Faced with the financial pressures of serving a smaller membership, the National Press Photographers Association is moving the judging for portions of this year’s Best Of Photojournalism contest online and will consider future changes, such as entry fees.
The announcement comes a few days before the contest deadline.
One advantage of moving online for the still photography and multimedia categories, said NPPA president Sean Elliot, is that big-name photojournalists can be enlisted to judge entries in their areas of expertise. It wasn’t cost-effective to fly them to Poynter, where the judging has been held for several years, to review a segment of the entries.
NPPA is not alone in struggling to keep members and demonstrate its value amid momentous change in media. When I surveyed journalism associations in 2009, I found that just one, the Online News Association, had increased its membership:
“This has forced soul-searching upon journalism associations. It’s not enough to be a fraternity of people with similar jobs who get together once a year to trade war stories at a hotel bar. These organizations must prove their worth by helping their members become digital journalists, find jobs and set up independent operations.”
Steve Buttry, director of community engagement for TBD, caused a minor stir recently when he predicted that some journalism organizations would have to merge in order to survive.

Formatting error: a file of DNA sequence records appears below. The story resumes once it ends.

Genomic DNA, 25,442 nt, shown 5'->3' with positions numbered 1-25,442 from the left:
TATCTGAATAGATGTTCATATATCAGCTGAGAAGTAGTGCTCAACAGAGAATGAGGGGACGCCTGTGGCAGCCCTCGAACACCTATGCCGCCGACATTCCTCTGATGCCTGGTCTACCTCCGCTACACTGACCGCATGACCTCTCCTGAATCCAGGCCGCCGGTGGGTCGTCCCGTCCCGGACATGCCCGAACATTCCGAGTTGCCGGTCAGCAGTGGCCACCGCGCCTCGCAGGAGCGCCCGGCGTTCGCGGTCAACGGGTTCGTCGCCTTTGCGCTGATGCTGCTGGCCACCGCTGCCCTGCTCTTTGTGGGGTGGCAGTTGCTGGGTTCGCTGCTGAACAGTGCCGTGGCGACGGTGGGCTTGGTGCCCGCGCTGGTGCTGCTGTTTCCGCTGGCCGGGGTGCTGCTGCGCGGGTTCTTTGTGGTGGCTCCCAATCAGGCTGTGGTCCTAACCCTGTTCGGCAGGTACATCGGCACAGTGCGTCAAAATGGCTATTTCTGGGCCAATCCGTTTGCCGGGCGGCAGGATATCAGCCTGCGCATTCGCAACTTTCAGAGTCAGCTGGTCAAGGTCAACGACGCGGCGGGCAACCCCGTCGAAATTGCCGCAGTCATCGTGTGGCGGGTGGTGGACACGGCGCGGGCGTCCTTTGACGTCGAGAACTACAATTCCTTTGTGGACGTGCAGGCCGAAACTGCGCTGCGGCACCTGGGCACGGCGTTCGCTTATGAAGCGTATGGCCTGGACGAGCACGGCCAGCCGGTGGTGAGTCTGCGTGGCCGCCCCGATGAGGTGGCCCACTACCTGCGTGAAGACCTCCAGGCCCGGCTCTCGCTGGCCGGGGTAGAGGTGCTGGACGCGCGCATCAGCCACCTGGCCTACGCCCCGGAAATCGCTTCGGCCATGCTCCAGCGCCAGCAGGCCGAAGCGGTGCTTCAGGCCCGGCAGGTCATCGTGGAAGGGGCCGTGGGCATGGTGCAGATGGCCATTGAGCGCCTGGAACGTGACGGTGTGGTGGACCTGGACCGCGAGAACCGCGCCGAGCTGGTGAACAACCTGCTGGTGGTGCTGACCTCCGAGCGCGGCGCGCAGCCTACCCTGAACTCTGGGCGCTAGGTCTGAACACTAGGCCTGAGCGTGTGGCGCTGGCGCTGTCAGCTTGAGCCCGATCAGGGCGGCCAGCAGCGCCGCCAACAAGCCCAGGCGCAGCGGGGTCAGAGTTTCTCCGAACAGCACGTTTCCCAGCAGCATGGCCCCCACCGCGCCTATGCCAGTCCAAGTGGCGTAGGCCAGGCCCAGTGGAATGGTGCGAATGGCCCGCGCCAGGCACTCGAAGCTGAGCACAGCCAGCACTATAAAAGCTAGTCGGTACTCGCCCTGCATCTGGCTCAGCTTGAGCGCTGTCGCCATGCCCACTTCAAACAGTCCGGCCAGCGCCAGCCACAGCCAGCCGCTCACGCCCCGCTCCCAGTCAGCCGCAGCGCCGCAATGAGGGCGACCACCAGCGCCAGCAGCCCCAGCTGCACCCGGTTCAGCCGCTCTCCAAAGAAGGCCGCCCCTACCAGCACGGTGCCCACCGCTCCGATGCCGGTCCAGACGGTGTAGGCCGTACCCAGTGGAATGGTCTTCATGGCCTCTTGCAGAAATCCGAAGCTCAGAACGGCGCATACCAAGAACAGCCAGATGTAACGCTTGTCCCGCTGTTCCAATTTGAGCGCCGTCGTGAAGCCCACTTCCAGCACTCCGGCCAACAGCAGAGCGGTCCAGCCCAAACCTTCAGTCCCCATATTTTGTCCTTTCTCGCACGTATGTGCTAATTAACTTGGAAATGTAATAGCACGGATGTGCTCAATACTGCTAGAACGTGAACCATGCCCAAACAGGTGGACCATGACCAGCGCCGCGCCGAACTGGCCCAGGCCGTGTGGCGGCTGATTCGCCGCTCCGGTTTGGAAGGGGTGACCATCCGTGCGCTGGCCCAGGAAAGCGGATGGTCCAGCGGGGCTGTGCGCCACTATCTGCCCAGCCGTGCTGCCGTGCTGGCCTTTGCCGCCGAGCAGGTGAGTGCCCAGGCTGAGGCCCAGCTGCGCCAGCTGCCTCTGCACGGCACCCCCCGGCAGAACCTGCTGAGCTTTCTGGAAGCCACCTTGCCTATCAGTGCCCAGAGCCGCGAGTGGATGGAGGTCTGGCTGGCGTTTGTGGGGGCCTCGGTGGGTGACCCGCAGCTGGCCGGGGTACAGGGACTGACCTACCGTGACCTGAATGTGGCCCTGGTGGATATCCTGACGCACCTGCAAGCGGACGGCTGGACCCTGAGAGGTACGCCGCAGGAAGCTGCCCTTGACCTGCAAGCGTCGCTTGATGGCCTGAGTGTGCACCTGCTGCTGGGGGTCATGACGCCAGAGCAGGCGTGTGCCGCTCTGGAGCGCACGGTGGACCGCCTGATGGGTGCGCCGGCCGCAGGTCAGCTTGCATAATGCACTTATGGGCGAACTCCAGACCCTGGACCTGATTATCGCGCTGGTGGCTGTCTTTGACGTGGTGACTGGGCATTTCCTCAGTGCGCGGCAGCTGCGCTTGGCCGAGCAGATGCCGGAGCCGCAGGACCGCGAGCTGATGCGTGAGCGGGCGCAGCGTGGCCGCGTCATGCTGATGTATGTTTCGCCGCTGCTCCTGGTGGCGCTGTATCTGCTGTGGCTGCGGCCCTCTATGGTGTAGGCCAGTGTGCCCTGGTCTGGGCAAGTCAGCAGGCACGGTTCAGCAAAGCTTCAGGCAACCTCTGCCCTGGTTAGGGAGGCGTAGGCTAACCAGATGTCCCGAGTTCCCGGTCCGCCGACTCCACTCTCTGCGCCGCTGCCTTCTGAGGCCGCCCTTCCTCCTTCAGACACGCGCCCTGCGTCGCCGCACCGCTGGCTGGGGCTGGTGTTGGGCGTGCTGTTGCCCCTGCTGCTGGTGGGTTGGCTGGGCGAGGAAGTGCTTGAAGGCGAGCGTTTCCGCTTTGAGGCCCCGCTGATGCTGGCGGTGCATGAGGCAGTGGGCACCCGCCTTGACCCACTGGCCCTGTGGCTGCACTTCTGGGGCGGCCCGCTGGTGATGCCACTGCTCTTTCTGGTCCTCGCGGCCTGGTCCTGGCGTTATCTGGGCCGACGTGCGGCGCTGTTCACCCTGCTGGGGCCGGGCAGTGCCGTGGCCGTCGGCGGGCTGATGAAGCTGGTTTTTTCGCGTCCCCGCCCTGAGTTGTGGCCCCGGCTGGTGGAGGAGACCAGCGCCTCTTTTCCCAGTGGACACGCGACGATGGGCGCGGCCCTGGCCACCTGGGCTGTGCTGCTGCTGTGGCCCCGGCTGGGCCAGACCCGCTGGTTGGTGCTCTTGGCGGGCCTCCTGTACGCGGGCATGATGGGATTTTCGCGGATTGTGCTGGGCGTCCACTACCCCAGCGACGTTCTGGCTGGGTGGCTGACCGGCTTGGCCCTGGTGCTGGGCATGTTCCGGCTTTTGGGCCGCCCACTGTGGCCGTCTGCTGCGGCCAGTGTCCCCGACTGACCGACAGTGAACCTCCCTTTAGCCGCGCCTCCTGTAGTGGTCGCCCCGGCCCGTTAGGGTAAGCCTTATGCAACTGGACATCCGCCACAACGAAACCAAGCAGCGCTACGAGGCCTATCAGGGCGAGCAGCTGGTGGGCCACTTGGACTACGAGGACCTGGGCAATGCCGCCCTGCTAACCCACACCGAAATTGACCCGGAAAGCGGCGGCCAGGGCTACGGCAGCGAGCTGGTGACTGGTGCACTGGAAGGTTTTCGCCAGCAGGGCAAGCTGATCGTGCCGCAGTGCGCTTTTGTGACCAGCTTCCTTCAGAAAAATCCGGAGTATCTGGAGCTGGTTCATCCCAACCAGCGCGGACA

The National Association of Hispanic Journalists projected a deficit of about $240,000 for 2010, Richard Prince reported in December. But the National Association of Black Journalists and the Asian American Journalists Association both reversed substantial deficits last year and ended up with money in the bank.
Tough financial picture
A couple of weeks ago, NPPA’s board of directors approved a $1.245 million budget and discussed the need to raise more money and spend less.
Elliot, chief photographer at The Day in New London, Conn., said the financial issues don’t jeopardize the existence of NPPA. But “it’s safe to say the budget situation is as bad as it’s been in my experience on the board.” He’s been on the board for 10 years.
The BOP contest solicits entries for still photo editing, still photography, website (multimedia), and TV news video photography and editing. Despite chatter that the TV category would be cut, Elliot said no categories are being eliminated.
Besides the Web judging for still and multimedia, TV judging will take place in March at the NewsVideo Workshop in Norman, Okla. (Ohio University will continue to be the home for the still photography editing category.)
BOP’s still photography category costs NPPA about $30,000 a year, mostly for travel, lodging and other expenses in St. Petersburg, Elliot said. (Poynter has not charged for the facilities or staff support.)
In addition to the cost of judging, BOP also doesn’t bring in any income. Unlike other journalism contests, anyone can submit up to 20 entries to BOP for free. Besides the loss of entry fees, that means NPPA can’t entice people to join by offering discounts to members.